Delays in the US Southwest indicate a tough summer for travelers

This summer is already turning out to be difficult for air travelers.

Southwest Airlines customers face thousands of delays and hundreds of flights this month due to computer problems, staff shortages and bad weather.

American Airlines is also struggling with an increase in delays and has cut its flight schedule until mid-July at least in part because, according to the pilots union, there aren’t enough pilots.

Travelers post photos of long airport lines and describe painful flights.

“It was ridiculously overcrowded,” said Tracey Milligan this week after traveling from her home in New Jersey to Miami via airports.

Milligan and her 6-year-old daughter suffered hours of delays on both legs of the journey. Before the flight to Florida, she said, JetBlue agents first told passengers there was a variation in the weight of the plane, then they were missing three crew members because the airline was understaffed, then there was a weather delay.

“I really wanted to start screaming and cursing everyone, but that won’t get you anywhere and security will come and get you off the plane,” she said.

At least the passengers on Milligan’s flights stayed cool. Airlines are seeing an increase in unruly passengers, and some experts predict it will get worse this summer as the planes get even more crowded.

According to the Transportation Security Administration, more than 2 million travelers flew through US airports for 10 days in June. Airlines say domestic vacation travel has almost returned to 2019 levels, although the number of passengers still fell by around 20% over the past week due to the overall lack of business travelers compared to the same days in 2019 is.

The airlines were expecting a blockbuster on the fourth weekend of July, with more than 100,000 US flights scheduled between July 1 and July 5. According to aviation researcher Cirium, that was almost twice as many as the 58,000 they had offered on the same days last year. On July 1, the TSA screened more people for the first time than on the same day in 2019.

The weekend highlights the rapid turnaround that is fueling an industry that struggled to survive last year. The recovery was faster than many expected – apparently also from the airlines themselves.

Since the pandemic began, U.S. airlines have received $ 54 billion in federal aid to cover labor costs. In return, they were forbidden from taking leave or dismissing workers. However, they were allowed to persuade tens of thousands of employees to buy-ups, early retirement or leave of absence.

Now some are realizing they don’t have enough people in key roles, including pilots.

As Southwest officials prepared for crowded flights over the holiday weekend this week, they offered to double up flight attendants and other staff who do extra work until Wednesday.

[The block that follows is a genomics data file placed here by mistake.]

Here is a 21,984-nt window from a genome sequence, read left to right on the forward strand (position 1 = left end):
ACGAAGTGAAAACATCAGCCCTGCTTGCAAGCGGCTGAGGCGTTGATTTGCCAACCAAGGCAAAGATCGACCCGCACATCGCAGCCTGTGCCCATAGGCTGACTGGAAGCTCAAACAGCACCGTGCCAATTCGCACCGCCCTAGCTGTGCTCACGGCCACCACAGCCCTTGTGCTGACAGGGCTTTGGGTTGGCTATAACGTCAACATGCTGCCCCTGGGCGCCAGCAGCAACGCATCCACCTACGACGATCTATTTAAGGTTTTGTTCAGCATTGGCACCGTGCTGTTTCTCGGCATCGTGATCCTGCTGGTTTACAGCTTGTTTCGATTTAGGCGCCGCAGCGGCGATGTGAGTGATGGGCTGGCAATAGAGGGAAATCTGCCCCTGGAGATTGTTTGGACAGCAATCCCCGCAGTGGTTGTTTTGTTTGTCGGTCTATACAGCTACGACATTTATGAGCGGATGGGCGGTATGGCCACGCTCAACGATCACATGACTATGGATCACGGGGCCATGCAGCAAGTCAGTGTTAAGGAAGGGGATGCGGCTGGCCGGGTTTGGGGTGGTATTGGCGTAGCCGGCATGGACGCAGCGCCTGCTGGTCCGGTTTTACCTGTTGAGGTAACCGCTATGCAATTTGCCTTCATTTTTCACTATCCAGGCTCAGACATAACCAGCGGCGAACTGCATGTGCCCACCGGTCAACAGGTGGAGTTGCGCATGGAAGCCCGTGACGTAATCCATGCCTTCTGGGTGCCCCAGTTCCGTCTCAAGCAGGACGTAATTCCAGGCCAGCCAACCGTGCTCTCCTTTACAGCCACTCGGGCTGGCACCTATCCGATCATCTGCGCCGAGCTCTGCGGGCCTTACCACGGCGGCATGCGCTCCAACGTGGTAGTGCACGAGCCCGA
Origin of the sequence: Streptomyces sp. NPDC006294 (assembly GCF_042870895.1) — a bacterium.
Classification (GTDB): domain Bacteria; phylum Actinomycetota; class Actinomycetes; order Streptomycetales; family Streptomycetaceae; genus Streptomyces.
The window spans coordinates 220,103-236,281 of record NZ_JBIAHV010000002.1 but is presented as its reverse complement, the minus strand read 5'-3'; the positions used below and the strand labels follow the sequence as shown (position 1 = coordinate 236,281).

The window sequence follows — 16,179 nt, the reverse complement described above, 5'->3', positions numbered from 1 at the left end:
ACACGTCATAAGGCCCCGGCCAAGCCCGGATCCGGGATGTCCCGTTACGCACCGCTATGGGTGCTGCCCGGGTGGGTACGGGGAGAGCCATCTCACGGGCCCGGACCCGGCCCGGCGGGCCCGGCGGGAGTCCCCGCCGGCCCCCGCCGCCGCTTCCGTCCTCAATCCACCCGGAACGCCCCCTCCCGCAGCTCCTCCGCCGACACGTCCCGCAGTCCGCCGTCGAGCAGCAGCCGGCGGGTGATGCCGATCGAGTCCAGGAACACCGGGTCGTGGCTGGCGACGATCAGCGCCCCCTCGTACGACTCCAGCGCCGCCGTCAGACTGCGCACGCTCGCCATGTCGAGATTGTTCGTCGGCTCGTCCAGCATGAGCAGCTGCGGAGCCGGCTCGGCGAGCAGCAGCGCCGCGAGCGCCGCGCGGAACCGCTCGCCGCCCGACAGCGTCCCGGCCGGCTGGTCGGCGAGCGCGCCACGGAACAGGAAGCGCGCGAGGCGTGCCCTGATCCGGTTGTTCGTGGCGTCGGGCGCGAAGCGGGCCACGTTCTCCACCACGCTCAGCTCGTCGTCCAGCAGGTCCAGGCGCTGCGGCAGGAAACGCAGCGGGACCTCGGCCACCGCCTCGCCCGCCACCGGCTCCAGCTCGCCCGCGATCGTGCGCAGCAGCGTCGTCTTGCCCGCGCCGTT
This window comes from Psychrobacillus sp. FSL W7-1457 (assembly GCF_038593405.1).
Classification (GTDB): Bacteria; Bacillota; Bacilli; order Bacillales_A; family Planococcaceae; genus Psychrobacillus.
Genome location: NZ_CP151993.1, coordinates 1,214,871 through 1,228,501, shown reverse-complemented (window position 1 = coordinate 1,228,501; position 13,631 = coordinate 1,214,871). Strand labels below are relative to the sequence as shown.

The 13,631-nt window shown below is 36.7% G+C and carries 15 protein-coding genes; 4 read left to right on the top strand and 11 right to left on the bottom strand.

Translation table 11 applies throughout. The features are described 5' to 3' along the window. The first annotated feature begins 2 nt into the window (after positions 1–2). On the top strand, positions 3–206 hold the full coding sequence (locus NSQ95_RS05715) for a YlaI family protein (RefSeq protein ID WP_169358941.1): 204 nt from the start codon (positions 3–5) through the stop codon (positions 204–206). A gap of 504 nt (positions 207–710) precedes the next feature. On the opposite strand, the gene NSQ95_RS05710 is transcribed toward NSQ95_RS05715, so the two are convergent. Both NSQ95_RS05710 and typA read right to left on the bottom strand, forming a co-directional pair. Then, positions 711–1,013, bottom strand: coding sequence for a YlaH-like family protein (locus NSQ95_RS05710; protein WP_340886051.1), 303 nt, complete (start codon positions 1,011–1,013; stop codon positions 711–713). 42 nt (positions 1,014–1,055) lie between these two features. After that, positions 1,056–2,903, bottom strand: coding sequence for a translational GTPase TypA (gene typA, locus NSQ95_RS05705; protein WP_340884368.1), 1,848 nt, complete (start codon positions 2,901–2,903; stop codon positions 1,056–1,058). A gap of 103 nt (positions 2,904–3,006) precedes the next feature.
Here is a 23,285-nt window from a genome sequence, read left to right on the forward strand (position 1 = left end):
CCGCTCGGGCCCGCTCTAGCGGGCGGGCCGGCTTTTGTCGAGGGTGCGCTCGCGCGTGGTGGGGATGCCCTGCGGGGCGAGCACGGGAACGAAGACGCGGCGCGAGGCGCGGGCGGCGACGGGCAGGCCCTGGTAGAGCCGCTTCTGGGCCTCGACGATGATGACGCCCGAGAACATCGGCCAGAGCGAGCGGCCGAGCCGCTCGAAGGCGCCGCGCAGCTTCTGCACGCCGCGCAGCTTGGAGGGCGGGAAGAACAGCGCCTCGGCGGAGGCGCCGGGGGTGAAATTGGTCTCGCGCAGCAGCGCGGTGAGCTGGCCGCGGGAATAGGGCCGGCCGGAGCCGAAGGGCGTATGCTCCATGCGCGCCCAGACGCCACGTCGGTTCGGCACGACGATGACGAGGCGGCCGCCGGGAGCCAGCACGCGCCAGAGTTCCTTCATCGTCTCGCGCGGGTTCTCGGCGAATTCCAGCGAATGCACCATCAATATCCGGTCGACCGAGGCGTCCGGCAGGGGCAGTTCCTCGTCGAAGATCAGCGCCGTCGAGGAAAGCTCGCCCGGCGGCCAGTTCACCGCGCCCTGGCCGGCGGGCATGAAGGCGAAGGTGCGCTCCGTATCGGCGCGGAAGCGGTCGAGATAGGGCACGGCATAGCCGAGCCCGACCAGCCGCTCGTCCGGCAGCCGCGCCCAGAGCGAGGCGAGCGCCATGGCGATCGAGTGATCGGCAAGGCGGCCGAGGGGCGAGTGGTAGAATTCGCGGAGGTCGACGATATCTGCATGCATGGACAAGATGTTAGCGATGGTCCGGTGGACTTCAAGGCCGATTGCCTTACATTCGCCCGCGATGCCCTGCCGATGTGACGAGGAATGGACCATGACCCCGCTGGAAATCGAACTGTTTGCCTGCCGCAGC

“The staff shortage is widespread. On the pilots side, it’s a training backlog, ”said Casey Murray, president of the Southwest Airlines Pilots Association. “The southwest came into summer with very little leeway.”

Murray said many pilots returning from vacation are still receiving federal training to brush up on their skills and are not yet eligible to fly. When storms cause long delays, pilots can hit their FAA limit on the number of hours they can work and there aren’t enough backups to intervene, he said. Additionally, Southwest pushed for an “aggressive” summer schedule to capitalize on rising travel demand.

As of June 14, Southwest has recorded an average of more than 1,300 daily flight delays – a staggering 40% of its flight schedule – according to figures from the tracking service Flightaware.com.

Southwest spokeswoman Brandy King said most of the delays were weather related and with fewer flights than before the pandemic, it was harder for Southwest to recover from long thunderstorms.

At American Airlines, unions say labor shortages are contributing to delays and the cancellation of up to 80 flights a day from the schedule by mid-July. On a par with Southwest, the American pilots union said management had not acted fast enough to retrain 1,600 pilots who were temporarily on leave and then re-hired last year, or to replace the 1,000 who retired.

American also suffered high numbers of delays in June. Delta Air Lines and United Airlines appear to be doing better, although staff shortages resulted in Delta canceling dozens of flights over Thanksgiving last year and Easter this year.

Airlines that pushed people out a year ago and are now hiring again, which could help resolve staffing bottlenecks. Delta, for example, plans to hire more than 1,000 pilots by next summer, starting around 75 by August this year.

Passengers whose flights are not canceled or delayed still run the risk of being on board with pesky flightmates. Airlines have reported more than 3,200 incidents of recalcitrant passengers since Jan. 1, most of which involve compliance with the federal requirement to wear face masks on flights, and some face hefty fines.

Andrew Thomas, a frequent flyer who teaches international business at Akron University and has been tracking anger in the air for more than 20 years, believes conditions are ripe for even more airplane incidents this summer as travelers get more stressed than ever are.

“The problem was there before COVID, and now you take more people to heaven and make it worse with the masks,” said Thomas. “Service levels are awful. The planes are full, they don’t feed you, it’s hard to get food at an airport. The only thing that is easy to get is alcohol, which is not good. “

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David Koenig can be reached at www.twitter.com/airlinewriter




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